Gender, citizenship and reproductive rights in the poblaciones of southern Santiago, Chile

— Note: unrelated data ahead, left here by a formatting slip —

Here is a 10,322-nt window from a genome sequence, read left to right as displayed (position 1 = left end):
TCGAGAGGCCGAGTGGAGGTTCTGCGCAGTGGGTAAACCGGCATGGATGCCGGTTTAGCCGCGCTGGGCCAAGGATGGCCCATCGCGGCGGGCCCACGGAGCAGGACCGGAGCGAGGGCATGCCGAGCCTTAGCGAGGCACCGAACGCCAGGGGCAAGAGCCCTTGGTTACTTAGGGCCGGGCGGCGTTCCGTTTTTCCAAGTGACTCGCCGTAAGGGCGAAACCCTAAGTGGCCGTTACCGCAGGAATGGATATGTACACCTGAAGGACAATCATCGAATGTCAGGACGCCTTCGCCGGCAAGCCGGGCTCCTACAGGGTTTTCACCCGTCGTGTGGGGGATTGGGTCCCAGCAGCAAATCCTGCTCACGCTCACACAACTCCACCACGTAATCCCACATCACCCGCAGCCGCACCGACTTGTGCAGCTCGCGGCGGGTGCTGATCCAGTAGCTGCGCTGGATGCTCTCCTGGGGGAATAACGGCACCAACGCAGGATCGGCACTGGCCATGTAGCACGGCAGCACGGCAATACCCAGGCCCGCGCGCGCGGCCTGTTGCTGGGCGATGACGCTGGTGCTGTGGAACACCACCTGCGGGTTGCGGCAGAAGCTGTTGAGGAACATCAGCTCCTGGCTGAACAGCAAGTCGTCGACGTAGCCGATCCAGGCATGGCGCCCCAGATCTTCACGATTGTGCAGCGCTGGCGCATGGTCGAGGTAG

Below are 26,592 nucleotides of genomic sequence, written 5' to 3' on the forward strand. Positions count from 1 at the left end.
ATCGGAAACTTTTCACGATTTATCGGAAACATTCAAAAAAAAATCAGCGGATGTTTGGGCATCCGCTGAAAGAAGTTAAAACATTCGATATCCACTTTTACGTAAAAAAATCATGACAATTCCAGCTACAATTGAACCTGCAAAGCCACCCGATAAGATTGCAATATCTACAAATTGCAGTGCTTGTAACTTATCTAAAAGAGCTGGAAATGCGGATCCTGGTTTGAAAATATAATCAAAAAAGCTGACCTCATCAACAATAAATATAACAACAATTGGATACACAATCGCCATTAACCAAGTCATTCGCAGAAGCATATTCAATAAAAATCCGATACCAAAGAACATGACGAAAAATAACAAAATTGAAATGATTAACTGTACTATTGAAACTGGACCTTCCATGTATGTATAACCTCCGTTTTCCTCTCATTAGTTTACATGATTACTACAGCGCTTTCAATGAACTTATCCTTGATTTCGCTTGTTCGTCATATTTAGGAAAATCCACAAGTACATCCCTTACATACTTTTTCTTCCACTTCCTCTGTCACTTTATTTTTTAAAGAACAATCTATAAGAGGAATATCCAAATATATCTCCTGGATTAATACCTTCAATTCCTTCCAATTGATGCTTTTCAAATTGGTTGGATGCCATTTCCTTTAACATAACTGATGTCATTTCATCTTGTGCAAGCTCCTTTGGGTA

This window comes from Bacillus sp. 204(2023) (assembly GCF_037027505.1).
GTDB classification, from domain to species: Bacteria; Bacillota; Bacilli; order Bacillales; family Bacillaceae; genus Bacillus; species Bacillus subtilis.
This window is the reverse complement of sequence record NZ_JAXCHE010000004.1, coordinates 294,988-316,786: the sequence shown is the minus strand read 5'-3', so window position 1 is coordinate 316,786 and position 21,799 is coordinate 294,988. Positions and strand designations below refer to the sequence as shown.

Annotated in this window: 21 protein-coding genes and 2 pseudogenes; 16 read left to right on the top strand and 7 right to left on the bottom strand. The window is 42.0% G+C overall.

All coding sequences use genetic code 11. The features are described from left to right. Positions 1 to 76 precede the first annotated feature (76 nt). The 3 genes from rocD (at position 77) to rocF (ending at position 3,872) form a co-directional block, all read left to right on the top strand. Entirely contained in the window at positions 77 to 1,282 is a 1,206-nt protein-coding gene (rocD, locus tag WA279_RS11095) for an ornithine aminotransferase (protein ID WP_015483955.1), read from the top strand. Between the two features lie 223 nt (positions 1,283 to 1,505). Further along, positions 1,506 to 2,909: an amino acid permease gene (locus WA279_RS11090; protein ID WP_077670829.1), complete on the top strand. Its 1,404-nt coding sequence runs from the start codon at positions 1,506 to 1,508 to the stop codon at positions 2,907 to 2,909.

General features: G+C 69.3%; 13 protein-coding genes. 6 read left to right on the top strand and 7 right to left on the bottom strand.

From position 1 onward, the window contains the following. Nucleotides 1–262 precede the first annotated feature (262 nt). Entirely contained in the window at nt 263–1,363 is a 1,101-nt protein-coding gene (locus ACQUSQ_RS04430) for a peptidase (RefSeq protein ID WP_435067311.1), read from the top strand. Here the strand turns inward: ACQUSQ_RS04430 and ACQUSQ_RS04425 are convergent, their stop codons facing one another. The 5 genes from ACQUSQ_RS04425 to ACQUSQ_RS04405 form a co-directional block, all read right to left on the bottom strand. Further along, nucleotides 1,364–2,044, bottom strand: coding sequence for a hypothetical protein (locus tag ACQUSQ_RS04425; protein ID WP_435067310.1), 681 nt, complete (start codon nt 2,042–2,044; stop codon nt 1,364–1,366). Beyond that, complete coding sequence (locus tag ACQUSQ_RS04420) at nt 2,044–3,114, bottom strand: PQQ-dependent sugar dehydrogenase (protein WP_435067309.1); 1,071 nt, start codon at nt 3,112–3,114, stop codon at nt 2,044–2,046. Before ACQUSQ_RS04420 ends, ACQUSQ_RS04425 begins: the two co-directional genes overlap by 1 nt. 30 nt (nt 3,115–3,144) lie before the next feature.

This thesis is a study of the relationship between gender, citizenship and reproductive rights in the poblaciones of Santiago, both in relation to the Chilean State and in terms of the categories of international human rights law. At a time in which there has been a great deal of debate about women's international rights and new areas of rights directed at women have begun to be defined, this study seeks to draw attention to the need to consider how such rights operate in specific cultural contexts. In particular, it considers how dominant cultural discourses of gender are constructed and reproduced in the context of marginal urban communities in Santiago, Chile, and the constraints they may place on the conception and exercise of women's citizenship. The thesis sets out to show the ways in which these discourses are embedded in state institutions and reproduced in its practices. It describes the ways in which the law operates in a discursive way to allow or disallow interpretations of events and thereby conditions and delimits women's citizenship. Rather then depicting these dominant discourses as totalizing, the thesis aims to present a more complex picture in which women may on the one hand be seen to be complicit in their own subordination, but on the other to adopt alternative discourses, for example the new feminist discourse on human rights and the discourses emanating from NGOs which focus on concepts of freedom and autonomy. Women may be seen to reinterpret these discourses in the course of applying them to their own situations, accepting, rejecting and transforming them in the process. It draws on interviews with 89 women living in marginal urban communities, which investigate the exercise of citizenship and the variables affecting women's capacity to operationalise their rights. The data aims to show how rights discourses, including human rights can play a transformative role in the content and practice of citizenship. The extension of the concept of citizen to incorporate new areas of rights such as reproductive and sexual rights, creates the potential for women to use these conceptual tools to challenge traditional gender discourse that discriminate against them and inhibit the exercise of their citizenship. The thesis lays out the theoretical debates in relation to gender and citizenship, the state, the universalist-relativist debate in anthropology and the feminist discourse on human rights and argues in favour of a perspective that incorporates a gendered analysis of the cultural factors influencing the operation of laws.